Makerspace 101: The Ultimate Guide to Makerspaces - Part 2

Setting Up Your Makerspace


How to Set Up a makerspace

Step 1: Understand What You Want to Accomplish

Think about how you are going to use this space and what you want to get out of it. Oftentimes, educators get really excited, saying “Oh, we got a grant for this, so we're going to do this and that”, and then they run out and buy something without thinking about the long-term questions. Whether you're an elementary school, middle school, high school, or in higher education, your students will probably have different needs, and therefore, different setups with different equipment are required.

Setting up the makerspace is really a part of the overall strategy, so make sure you have the students in mind. For example, if your goal is to get as many kids using this space as possible, then you’re probably going to want it to be visually attractive and easy to get started. Maybe instead of buying that extra $20k CNC machine, you spend it on great lighting and upgrading the environment to something that students will actually want to enjoy spending their extra time in. Or maybe you do get that $20k CNC machine because you don’t necessarily want a ton of students going there, and just want to focus on giving the few students that do come the opportunity to go above and beyond anything they could’ve imagined. This is entirely up to you and your stakeholders. But whatever you do, make sure you have thought about it.


Step 2: Start Small and Scale Over Time

When you first start out with your makerspace, you probably don’t need a video editing suite with a green room and a ton of equipment. You could add that in year 2 or 3. Maybe. We recommend to just start with something small, like a few simple tools, electronics, and a 3d printer. You can continue to add on other items like a laser cutter or virtual reality sets later. You don't have to go for the home run on the first swing. It’s something that we have to reiterate because it seems so overwhelming to many schools so they just don't get started. If you just start, you will get confidence over time and you can grow your makerspace from there.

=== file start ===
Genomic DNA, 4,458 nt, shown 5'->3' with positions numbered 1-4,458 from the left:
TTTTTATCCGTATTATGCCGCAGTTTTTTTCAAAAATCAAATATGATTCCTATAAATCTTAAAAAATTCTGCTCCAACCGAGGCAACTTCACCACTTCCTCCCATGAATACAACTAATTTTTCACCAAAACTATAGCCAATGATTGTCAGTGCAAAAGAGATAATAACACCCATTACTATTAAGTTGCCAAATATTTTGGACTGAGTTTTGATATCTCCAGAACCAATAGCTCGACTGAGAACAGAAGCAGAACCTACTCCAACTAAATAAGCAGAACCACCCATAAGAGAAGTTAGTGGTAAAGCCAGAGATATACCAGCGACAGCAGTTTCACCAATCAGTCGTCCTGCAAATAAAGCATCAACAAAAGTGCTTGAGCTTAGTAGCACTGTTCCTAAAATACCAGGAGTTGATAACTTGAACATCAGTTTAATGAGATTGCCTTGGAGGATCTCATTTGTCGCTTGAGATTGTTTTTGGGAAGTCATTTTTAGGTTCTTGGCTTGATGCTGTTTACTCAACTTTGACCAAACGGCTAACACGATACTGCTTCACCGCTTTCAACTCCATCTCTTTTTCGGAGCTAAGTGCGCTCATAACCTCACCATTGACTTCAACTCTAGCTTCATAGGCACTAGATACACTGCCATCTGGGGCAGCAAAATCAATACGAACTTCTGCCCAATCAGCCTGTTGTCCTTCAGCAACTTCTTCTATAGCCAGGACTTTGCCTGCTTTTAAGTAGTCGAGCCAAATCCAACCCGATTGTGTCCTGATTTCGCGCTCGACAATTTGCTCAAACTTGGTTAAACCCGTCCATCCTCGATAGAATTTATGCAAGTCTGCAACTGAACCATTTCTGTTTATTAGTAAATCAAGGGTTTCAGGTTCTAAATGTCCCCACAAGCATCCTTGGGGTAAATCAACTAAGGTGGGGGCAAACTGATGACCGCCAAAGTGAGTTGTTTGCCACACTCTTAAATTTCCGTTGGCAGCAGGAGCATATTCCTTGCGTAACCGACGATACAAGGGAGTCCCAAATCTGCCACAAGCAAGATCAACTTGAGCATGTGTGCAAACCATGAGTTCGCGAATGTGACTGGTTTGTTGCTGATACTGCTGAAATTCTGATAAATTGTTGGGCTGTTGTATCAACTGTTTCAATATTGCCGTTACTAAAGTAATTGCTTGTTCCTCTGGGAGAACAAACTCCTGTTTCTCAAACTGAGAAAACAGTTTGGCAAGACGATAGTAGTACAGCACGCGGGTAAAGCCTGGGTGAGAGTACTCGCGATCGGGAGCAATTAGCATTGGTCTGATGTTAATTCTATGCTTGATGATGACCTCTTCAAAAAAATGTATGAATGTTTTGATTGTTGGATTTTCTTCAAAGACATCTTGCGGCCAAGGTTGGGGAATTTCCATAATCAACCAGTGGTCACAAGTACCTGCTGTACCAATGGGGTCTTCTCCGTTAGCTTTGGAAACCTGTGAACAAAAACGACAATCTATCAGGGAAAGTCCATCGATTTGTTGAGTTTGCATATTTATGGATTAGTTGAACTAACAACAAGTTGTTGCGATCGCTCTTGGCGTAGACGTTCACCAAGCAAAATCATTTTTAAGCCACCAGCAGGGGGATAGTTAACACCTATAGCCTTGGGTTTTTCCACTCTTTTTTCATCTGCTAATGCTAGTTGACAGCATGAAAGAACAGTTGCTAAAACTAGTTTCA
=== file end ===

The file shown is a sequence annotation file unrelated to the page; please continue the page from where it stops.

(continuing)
Step 3: Choose Your Equipment

Make sure the equipment that you’re getting can hold up to the gauntlet that is called a makerspace. If things are going well, students will be tearing this place apart because they are so engaged. You want to make sure your equipment is super reliable and if anything goes wrong, the manufacturer has a top-notch customer support team ready to help you out. Another key is making sure that the learning curve of your equipment is easy and students of all skill-levels can walk up and use the machine or piece of technology. If you have to “certify” students before they can use a machine, you probably aren’t picking the right brand.

Finally, make sure that you’re only working with the safest technology and brands. The last thing you want to happen is to hurt a student and lose any momentum you may have had towards project-based learning and makerspaces. Laser cutters are a huge hit this year, but a lot of people don’t realize that there is only 1 laser cutter on the market that is UL-certified for safety to protect against fires and electrocution! No surprise that it’s the Dremel DigiLab Laser Cutter.

We’ve got a few recommendations for equipment, brands, and numbers, but again it all depends on your individual situation. Contact our sales team if you would like help putting together your makerspace equipment gameplan.